Bessent: Time to help kidnapped Nigerian girls

People attend a demonstration calling on government to

People attend a demonstration calling on government to rescue kidnapped school girls of a government secondary school Chibok, during workers day celebration in Lagos, Nigeria. Thursday, May, 1. 2014, Scores of girls and young women kidnapped from a school in Nigeria are being forced to marry their Islamic extremist abductors, a civic organization reported Wednesday. (Credit: AP)

Alvin Bessent

Portrait of Newsday editorial board member Alvin Bessent Alvin Bessent

Alvin Bessent joined the Newsday editorial board in 1993. He

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What kind of terrorists does even al-Qaida shun? Boko Haram of northern Nigeria is busy giving the world an answer.

The ruthless organization brazenly abducted about 300 teenage girls last month who were targeted because they had the courage to attend a western school. Eight more girls were abducted Monday, just hours after Boko Haram's leader, Abubakar Shekau, was seen on a widely circulated video laughing while vowing to continue kidnapping the daughters of Christians, forcing them to convert to Islam and selling them into slavery for as little as $12 apiece.

Boko Haram -- which loosely translated means "western education is a sin" -- is waging a real war on women, who Shekau said should get a husband instead of an education.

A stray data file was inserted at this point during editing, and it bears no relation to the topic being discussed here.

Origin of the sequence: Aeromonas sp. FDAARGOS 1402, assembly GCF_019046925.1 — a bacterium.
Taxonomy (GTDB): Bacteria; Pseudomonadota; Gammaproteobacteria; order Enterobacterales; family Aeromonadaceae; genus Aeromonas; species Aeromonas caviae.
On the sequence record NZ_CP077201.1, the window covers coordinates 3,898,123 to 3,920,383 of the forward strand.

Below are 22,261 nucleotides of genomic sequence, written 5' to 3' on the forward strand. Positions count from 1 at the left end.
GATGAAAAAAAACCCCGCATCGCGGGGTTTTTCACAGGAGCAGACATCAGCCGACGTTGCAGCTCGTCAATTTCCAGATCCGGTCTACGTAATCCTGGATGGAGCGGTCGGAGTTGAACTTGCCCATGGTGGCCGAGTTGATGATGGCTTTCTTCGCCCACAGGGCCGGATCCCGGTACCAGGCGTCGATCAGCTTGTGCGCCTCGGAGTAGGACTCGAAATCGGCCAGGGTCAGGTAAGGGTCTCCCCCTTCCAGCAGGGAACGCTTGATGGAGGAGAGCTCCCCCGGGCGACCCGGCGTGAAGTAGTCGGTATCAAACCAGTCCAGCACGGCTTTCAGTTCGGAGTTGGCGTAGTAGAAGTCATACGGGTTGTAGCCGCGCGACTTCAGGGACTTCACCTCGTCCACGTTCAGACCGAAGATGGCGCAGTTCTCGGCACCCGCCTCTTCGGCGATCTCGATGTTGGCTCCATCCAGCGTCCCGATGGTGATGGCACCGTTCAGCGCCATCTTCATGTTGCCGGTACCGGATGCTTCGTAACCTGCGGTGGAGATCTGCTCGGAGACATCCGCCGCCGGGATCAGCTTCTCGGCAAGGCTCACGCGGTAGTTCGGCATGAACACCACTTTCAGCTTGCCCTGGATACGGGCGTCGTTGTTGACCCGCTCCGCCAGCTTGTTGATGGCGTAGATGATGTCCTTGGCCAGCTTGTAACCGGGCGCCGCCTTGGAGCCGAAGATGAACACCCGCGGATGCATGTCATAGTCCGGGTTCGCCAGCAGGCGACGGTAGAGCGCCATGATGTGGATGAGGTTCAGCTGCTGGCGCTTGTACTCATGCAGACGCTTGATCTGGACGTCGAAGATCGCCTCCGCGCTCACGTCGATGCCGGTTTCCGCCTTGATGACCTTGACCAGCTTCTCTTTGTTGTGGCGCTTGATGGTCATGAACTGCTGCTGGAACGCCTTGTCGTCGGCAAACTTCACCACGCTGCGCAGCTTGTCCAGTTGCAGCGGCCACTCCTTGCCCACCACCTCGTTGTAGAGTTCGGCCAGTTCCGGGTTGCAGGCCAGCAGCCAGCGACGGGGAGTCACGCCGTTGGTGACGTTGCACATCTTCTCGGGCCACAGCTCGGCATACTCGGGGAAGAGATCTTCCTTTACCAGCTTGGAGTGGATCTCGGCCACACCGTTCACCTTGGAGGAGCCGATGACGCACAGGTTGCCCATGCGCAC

But while infamous internationally for the kidnappings, Boko Haram's modus operandi includes brutal, indiscriminate killings, mutilations, church bombings and suicide attacks, including one on a United Nations compound in 2011 when at least 21 people died.

The group is also believed to be responsible for shooting and burning to death 59 boys at a boarding school in February in an attack that mirrored those on other schools in recent months.

Amnesty International estimates Boko Haram's body count at more than 1,500 in the first three months of this year.

Shekau claims Nigeria's Muslims have been persecuted by Christians and has declared his allegiance to al-Qaida. But al-Qaida has reportedly shunned Boko Haram, at least publicly, prompting speculation that its structure and ideology are just too opaque for the better known, international terrorist organization.

Nigerian President Goodluck Jonathan has had no luck in combating Boko Haram. In a May 4 speech, Jonathan pledged to find the missing girls and to apprehend the culprits. But so far the only people he has reportedly arrested are women who met with his wife Monday to protest government inaction on behalf of the mothers of the missing girls.

President Barack Obama has offered to help with intelligence and information.

He should offer to dispatch a few drones.